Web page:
The country’s most famous ruler was Queen Ranalova I; whose palace looms over the nation’s capital Antananarivo (known as Tana). Ranalova’s most unpleasant claim to fame is that she is possibly the most prolific female killer in history. During her thirty-three year reign (1828-1861) half of Madagascar’s population, about two and a half million people, were murdered on her orders. Despite her violent methods, Ranalova is a hero to many in Madagascar for the way in which she maintained the nation’s independence from the European powers who cast greedy eyes towards her island kingdom.
With such a richly mixed cultural heritage the people of Madagascar indulge in many varied traditions. The most famous, and to European thought incomprehensible, is “famadihana,” or the act of celebrating one’s ancestors by bringing them out of their tombs (generally once every seven years) and rewrapping the bodies accompanied by singing and general festivity. Some of the most fascinating tombs to be seen in the country are those of the Sakalava people in Morondava, which you will see on your Avventura holiday. Made from wood and beautifully sculpted they are a reminder that ancestor worship is alive and well on this island to this day. Malagasy people have a very strong tradition of observing taboos called fady which can refer to people or places, actions or things. For example, in some parts of the country it is taboo to get into a boat without washing your hands and mouth first and throughout the land it’s unacceptable to point at a grave or to eat eels if you’re pregnant.
One thing Madagascar’s people have in common is that they are warm and welcoming to visitors. Here in one of the poorest countries in the world a smile goes a long way, and you can be assured when you come here that you will feel very much at home in this land so far removed from our own lives.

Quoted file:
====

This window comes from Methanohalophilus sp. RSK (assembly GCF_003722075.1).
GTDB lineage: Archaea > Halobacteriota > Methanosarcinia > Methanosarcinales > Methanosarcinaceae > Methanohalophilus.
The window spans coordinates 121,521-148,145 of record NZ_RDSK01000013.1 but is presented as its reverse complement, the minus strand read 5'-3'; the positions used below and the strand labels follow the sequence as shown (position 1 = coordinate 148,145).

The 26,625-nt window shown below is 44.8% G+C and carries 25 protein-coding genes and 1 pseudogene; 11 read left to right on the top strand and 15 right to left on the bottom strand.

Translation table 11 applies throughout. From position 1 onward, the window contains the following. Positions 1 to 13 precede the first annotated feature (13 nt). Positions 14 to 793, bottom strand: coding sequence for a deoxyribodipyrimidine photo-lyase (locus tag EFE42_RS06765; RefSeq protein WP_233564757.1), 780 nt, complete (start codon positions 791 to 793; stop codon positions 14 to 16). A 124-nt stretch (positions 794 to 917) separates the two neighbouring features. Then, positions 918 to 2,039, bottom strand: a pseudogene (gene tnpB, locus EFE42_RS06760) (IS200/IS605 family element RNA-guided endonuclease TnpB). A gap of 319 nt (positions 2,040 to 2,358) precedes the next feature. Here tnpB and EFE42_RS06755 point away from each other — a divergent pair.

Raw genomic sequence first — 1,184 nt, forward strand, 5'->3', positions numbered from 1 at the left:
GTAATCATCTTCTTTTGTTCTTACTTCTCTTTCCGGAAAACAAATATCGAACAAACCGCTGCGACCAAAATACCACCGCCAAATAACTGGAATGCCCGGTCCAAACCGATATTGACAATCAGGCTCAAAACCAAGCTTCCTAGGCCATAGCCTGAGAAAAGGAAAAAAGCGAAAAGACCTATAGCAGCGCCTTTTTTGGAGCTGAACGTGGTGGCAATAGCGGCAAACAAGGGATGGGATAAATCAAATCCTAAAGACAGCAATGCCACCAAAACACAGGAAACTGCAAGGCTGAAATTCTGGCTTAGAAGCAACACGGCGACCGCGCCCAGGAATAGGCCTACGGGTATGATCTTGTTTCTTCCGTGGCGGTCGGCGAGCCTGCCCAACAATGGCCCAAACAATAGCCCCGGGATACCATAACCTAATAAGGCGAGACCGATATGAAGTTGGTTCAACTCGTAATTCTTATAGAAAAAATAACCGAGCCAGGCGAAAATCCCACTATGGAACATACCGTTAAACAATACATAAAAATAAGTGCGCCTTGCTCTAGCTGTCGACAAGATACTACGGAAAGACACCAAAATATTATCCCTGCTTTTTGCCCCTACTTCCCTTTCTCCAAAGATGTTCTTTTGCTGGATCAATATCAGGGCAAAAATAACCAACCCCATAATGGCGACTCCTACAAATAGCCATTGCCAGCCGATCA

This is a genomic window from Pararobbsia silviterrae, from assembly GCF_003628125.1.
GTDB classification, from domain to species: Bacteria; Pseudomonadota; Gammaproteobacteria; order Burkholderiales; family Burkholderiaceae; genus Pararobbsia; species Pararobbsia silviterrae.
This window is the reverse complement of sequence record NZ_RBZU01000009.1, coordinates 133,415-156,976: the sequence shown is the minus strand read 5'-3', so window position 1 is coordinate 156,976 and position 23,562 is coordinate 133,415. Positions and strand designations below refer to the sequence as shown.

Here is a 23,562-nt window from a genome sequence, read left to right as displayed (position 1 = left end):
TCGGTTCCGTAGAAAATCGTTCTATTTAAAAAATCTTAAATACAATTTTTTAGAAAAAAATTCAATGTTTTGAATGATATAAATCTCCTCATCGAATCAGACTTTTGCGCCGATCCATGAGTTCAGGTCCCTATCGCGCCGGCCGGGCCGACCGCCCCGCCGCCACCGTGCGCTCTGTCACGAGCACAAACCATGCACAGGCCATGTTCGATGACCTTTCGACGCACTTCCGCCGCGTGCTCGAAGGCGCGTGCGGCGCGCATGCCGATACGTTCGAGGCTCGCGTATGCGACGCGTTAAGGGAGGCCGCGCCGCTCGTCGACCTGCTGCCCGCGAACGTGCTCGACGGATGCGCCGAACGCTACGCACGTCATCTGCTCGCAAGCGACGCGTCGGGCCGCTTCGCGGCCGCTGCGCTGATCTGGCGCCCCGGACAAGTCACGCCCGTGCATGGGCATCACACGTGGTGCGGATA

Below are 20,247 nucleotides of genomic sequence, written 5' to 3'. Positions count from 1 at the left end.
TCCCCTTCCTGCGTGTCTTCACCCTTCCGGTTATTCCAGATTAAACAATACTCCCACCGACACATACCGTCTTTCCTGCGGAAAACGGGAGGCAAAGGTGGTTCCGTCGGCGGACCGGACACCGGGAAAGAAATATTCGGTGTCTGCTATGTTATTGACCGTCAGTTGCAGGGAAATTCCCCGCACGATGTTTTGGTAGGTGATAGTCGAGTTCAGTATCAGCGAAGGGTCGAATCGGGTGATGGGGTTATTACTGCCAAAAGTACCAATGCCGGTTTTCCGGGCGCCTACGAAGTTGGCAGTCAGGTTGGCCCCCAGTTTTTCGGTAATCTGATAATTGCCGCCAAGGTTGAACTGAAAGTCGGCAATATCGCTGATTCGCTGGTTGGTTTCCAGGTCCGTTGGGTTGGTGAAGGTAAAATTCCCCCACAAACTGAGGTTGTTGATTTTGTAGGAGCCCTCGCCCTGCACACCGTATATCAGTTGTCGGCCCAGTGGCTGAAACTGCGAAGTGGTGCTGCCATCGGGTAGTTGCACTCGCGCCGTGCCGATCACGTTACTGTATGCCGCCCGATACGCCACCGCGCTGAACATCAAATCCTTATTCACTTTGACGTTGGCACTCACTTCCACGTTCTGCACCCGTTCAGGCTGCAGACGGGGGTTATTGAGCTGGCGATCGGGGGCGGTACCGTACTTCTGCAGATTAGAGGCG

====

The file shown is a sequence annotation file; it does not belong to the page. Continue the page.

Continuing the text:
Explore the extraordinary wildlife of Andasibe Park and seek the vast array of lemurs. Like so much of Madagascar’s fauna, these beautiful creatures cannot be found anywhere else in the world. There are a host of nocturnal species to seek including the mouse lemur, white-footed sportive lemur, fat-tailed dwarf lemur and the woolly lemur.
The Tsingy de Bemaraha is a landscape like none other on earth. Millions of jagged, razor-sharp peaks of limestone form an impenetrable forest of rock which can only be explored through its natural network of caves and tunnels. Vast areas of this “Tsingy Forest” are impossible to reach and have never been explored by man. It’s believed many unknown species live deep within it. What will you discover?
Take a dug-out canoe to Manambolo gorge to see the tombs of the Vazimba tribe carved into the rock walls either side of the river. These mysterious ancestors of modern Malagasy people may have been pygmies and who they were and where they came from is shrouded in mystery. Many believe these were the first settlers on the island and that their spirits haunt their ancestral rivers and forests.
Amid the octopus trees of the Spiny Forest you may see many of the more than a hundred bird species endemic to Madagascar. Some of the trees in the famous “Allée des Baobabs” are almost three thousand years old and first grew here when the island was deserted and largely covered by these giant, “upside down” trees.
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Malagasy and French
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Madagascar – Climate Guidance
Madagascar is a vast county and weather conditions can vary across the regions. The main wet season is from December through to March, hence our departures avoid these months. Much of Madagascar’s wildlife can be seen year round, with humpback whales off the coast from July through to September and an abundance of baby lemurs in October.
22nd July - 1st August 2020
£7,279 per person
28th October - 7th November 2020
£7, 279 per person